Sporting the double wide
This kid, this little slip of a personality, keeps us on our toes. From sun-up to sundown, and sometimes in the middle of the night. I love him so much, but oh my, we are so much alike that sometimes it feels as if we’re locked in a virtual arm wrestle, and it’s difficult to tell who is winning.
I’ve been thinking lately about what motivates my children, which is important when you are trying to get them moving, in any direction. Jackson is motivated by media (he will move heaven and earth to get his allotted 15 minutes of daily iPhone time), and Preston is motivated by treats. (Oh, the things he will do for a chocolate chip).
What motivates Addison? It took me a few days to figure that one out. Media not at all. Treats not so much. Fear of disappointing his parents? Nope. Then it hit me–ding! Winning. Being the best, the fastest, the first, having the biggest, getting the most. That kid has competition coursing through his veins. I can’t imagine where he gets it from.
When Addison was born the doctor sent him to get x-rayed because she was afraid his brain was swelling. When the report returned she told me, “It turns out, he just has a really large brain.” He said his first real words at 13 months. He was sitting in his high chair eating breakfast when he looked up at me and said, clear as day, “I’m all done.” He toddled around with a gleam in his eye (still does), standing in my dirt piles while I swept, drinking lotion straight from the tube, and dumping water bottles on the floor.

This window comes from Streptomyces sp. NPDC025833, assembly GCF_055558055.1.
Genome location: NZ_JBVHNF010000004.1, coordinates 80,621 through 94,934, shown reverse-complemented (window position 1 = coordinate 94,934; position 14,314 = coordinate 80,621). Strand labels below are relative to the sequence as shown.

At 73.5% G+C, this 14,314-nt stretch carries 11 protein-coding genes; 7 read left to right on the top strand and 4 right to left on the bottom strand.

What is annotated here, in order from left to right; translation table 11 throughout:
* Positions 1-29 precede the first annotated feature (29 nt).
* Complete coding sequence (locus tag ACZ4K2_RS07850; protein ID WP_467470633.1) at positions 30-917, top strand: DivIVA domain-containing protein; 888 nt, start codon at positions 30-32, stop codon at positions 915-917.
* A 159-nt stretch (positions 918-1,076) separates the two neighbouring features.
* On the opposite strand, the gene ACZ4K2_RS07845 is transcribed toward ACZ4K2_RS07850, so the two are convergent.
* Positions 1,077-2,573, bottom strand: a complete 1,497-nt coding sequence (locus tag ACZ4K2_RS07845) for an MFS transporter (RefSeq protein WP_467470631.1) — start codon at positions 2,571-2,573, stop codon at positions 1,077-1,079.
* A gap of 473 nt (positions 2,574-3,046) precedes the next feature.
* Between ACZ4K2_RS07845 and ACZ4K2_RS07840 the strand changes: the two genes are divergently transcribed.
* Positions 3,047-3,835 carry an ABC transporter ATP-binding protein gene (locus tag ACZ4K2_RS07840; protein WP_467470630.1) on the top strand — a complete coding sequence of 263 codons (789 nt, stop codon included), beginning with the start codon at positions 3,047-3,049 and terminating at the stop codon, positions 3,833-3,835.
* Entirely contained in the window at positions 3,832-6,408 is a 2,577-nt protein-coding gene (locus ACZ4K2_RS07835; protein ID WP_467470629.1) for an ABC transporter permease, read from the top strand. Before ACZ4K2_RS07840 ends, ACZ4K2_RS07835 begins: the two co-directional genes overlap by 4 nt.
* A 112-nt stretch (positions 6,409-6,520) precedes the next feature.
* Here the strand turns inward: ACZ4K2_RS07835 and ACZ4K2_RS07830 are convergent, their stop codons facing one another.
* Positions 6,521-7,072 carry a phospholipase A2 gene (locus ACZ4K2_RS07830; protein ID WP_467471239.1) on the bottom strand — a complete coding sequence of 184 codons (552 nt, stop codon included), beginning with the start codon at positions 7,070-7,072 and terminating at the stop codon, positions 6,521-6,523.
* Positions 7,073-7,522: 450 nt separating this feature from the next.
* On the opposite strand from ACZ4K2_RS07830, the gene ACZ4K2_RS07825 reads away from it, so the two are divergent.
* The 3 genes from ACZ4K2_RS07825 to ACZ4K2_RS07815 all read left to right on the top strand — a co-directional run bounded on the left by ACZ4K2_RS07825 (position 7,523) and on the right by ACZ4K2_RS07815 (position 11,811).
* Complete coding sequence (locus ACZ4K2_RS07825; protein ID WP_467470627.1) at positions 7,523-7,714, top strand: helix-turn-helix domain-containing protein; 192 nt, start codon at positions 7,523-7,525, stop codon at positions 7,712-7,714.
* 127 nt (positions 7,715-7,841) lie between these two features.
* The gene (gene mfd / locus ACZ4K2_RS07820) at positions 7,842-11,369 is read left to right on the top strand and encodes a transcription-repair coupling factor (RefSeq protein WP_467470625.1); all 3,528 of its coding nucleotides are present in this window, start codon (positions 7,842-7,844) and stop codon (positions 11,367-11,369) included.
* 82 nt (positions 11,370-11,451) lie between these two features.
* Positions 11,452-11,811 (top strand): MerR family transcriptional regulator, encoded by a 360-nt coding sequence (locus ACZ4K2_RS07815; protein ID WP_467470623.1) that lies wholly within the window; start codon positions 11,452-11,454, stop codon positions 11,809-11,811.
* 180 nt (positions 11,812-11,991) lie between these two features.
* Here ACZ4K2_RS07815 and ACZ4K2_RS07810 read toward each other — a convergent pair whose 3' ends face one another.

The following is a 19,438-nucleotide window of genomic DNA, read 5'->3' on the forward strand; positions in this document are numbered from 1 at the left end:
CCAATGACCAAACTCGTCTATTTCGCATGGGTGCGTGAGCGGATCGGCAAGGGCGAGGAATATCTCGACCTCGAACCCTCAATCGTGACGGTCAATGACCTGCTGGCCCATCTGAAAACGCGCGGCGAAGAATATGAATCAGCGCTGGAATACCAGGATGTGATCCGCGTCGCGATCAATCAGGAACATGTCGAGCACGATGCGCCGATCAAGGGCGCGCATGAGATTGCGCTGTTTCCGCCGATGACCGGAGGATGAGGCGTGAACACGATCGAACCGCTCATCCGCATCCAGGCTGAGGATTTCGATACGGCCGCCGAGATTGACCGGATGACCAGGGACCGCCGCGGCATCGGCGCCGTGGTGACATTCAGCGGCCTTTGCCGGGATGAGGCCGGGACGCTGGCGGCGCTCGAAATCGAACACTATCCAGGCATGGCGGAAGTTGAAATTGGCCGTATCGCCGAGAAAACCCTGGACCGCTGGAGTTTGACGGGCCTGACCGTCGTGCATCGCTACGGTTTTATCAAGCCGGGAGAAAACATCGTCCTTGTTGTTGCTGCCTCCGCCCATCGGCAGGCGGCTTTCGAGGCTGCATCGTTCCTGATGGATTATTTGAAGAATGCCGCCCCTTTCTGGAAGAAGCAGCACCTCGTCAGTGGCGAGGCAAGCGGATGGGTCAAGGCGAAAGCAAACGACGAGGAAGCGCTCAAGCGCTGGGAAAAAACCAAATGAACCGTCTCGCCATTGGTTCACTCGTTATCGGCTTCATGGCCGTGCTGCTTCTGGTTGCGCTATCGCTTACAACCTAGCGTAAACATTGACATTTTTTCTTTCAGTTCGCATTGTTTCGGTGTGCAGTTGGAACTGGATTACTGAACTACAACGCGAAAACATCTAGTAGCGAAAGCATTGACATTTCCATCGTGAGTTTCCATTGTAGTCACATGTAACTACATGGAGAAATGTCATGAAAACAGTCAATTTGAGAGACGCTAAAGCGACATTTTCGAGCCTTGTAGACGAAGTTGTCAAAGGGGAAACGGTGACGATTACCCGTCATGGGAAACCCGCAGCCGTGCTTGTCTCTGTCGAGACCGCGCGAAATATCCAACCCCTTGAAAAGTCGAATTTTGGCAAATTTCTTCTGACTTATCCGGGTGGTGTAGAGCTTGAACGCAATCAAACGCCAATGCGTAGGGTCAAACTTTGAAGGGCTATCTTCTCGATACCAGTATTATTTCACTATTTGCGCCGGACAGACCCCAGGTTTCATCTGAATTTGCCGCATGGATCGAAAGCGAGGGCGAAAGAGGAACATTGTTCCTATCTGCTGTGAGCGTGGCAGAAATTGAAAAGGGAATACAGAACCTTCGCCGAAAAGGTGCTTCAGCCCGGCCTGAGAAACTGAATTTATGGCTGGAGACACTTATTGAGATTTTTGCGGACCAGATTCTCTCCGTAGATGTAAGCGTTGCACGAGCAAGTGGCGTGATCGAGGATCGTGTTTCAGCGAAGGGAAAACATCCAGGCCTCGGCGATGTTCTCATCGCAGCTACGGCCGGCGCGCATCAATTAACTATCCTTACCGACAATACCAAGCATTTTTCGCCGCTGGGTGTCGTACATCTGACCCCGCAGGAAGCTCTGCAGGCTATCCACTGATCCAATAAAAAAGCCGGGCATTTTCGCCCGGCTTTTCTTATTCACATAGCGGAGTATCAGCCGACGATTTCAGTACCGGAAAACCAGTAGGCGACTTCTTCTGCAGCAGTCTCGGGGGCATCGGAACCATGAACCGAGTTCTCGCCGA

And yet he’s sweet as a sugar cube, and so mightily sensitive.
While playing tackle with Seth last week, his front teeth got knocked for about the thousandth time. But when he woke up Wednesday morning his right front tooth was practically falling out of his mouth. “Don’t touch it!” he cried. He couldn’t eat, he couldn’t drink, he couldn’t smile. It was only 6:45, but it was shaping up to be a long day. It reminded me of the hours I spent sitting on the bathroom counter as a child, letting those loose teeth just dangle.
So I chased Addison down the hall, tackled him on the couch (lovingly, of course), and said, “We’re pulling out that tooth now.” I gave it the tiniest of twists and out it came. Hysteria Boy transformed into the proud six-year-old. He took his tooth to school to show the entire class. He was, after all, the first one in his class to lose a top front tooth. The next day he bought lunch with his tooth fairy money. (Per tradition.)
And when he woke up Thursday morning, he marched right up to me, wiggled that other front tooth and said, “Mom, pull it. I want to buy ice cream tomorrow.”
That’s my boy.